There was a flutter of excitement in the house when the invitation was posted through the door.
It would be a chance to wear our party clothes, play games, eat party food and head home with a prized party bag. This is what childhood is about - a few hours where the day-to-day rules are relaxed, when you can have your fill of fun and cake! Plus, I would have the chance to catch up with everyone on the street as it has been a few months since we all met up together.
I was disappointed that our son was not invited but I was OK with as he is much older than your daughter and I guessed that you were just inviting the children who were a similar age. Plus it would be a lovely chance for our daughter, who is so shy, to make friends with some of the other girls on our street.
As we left the house, our son asked where we were going and wanted to know why he couldn't come. I had to lie to him. I told him that his sister had been asked to go on a play date. I know I shouldn't lie to my kids, but I knew how upset he would be if he knew the truth. He wouldn't be as understanding I was about why our daughter was invited, and not him.
Walking into the house, the sound of laughter floated through the air and I could see how much effort you had put into arranging the perfect day for your little angel. The children were so happy, running around without a care in the world. Every child from our part of the street was there.
Everyone but our son. Our son who was sitting at home with the childminder. Our son who wanted to know why he couldn't go to your house with his sister, who hasn't been invited to a party herself in almost two years. The reality and emotions hit me with full force, I asked the other mums to keep an eye on our daughter whilst I quickly popped back home to collect something.
What I needed to collect was my composure - I didn't want to make a scene in the middle of the party and I didn't want to drag our daughter away from the fun she was having. I barely held on till I made it out the front door, by the time I got back to my house I was sobbing so hard I battled to breathe. The pain around my heart was almost crippling as I cried for our son and the many times he has missed out.
I know his autism has meant that we struggled in the past and that he isn't always the easiest in social situations, but we continue to try work with him to show him how to behave in these situations. You know that he is coping so much better than he did last year. He so wants to make friends and join in the fun - he just doesn't know how to. What better opportunity than amongst our neighbours who know what we have struggled with and have always said they are there for us.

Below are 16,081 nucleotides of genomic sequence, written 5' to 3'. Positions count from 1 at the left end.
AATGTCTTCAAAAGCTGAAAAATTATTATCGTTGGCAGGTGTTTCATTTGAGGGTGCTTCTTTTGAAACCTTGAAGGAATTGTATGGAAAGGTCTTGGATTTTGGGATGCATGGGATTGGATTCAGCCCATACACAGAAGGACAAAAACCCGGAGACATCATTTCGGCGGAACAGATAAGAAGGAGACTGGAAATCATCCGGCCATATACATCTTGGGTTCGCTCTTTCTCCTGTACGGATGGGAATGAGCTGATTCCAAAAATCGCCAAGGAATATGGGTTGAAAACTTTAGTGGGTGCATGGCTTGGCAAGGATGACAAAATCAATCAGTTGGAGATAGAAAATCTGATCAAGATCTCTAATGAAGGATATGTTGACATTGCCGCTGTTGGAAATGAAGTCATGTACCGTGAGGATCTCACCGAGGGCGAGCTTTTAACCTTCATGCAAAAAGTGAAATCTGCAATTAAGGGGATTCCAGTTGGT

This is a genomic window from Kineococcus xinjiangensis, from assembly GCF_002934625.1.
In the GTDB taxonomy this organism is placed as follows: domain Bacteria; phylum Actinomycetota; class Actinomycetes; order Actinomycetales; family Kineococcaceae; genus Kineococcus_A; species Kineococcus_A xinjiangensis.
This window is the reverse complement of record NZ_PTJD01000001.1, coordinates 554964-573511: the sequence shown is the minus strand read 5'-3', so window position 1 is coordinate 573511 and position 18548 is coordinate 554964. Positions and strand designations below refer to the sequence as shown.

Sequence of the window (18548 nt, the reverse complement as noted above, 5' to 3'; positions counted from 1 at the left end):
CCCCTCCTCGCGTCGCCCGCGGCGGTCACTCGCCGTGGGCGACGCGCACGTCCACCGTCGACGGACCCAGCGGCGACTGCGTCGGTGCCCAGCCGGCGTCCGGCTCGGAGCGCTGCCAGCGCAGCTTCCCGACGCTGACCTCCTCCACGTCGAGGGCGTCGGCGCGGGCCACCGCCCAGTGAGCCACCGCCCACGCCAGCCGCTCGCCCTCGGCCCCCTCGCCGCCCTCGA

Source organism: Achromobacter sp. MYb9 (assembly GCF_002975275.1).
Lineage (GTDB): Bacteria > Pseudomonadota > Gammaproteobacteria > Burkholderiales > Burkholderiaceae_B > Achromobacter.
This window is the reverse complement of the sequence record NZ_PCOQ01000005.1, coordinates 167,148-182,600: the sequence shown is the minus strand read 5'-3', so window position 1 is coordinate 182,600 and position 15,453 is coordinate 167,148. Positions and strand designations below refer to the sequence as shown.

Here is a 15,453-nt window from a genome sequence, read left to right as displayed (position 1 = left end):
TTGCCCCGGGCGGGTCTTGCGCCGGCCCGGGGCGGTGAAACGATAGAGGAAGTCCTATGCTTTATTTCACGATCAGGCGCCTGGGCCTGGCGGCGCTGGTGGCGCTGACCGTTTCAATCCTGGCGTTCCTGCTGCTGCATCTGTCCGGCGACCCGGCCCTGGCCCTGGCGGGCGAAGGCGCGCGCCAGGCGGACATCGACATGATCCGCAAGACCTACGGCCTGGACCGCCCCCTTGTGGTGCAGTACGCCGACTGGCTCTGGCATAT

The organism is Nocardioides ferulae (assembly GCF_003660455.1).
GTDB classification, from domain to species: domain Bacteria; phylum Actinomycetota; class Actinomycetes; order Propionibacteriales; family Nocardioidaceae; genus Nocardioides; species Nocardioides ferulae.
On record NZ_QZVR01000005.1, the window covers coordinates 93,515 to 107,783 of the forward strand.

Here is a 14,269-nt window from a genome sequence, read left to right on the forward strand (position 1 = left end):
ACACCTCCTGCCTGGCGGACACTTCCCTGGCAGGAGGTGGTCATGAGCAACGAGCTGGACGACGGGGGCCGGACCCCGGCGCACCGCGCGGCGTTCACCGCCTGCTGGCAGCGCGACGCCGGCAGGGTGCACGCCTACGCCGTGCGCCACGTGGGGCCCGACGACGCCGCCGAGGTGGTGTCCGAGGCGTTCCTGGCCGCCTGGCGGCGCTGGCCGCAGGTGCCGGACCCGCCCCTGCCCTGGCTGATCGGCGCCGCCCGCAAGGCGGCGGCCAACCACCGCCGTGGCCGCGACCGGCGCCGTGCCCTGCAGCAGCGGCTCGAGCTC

My mind had only one question - WHY?
Why couldn't you have included him? Why didn't you talk to me about any concerns you had? Why did you invite our daughter when you weren't inviting our son? Why couldn't you anticipate how leaving him out would make us feel?
We have faced so many struggles with school and finding our way to help our son with the many challenges that autism has added to his life. This was a challenge I didn't expect we would need to face - not being included by the people around us.
I wish I was more courageous and that I knew what to say to you so that you could understand how much son being included would have meant to us. I hope that in years to come you will figure it out for yourself, as I know I will never have the words to tell you myself. Next year I hope that you will consider son's name when writing up your guest list.
I have so much empathy with this guest post and I'm honoured to share it with my readers. We have experienced something similar many times. There are a few things that may help an autistic child at birthday parties.
- Giving the family plenty of notice when possible allows them to prepare the child for the event. For many children with autism simply knowing what is going to happen will help them relax and have a good time too.
- Letting the family know what's planned to happen at the party; what will happen first, will there be a cake, what games are you hoping to play, will there be music? This can help with planning and spot anything that they might need to prepare for in particular.
- It can also help to know who or how many people are going. Again, this helps an autistic child understand what's going to happen and this can make them feel safe and comfortable.
- We also love it when people say 'You can stay for just the parts you like' or 'There is another room you can sit in when you need to'. This means we can scoot out if things become overwhelming.
These are just a few things that we have found help us. If you have any questions about inviting a child with autism to a party, please do not hesitate to get in touch... or even better just ask their parents. I'm sure they would be delighted to talk about it. If you are the parent of an autistic child - please feel free to add tips for birthday parties in the comments too.
If you have a story you would like me to share on your behalf, please do not hesitate to contact me.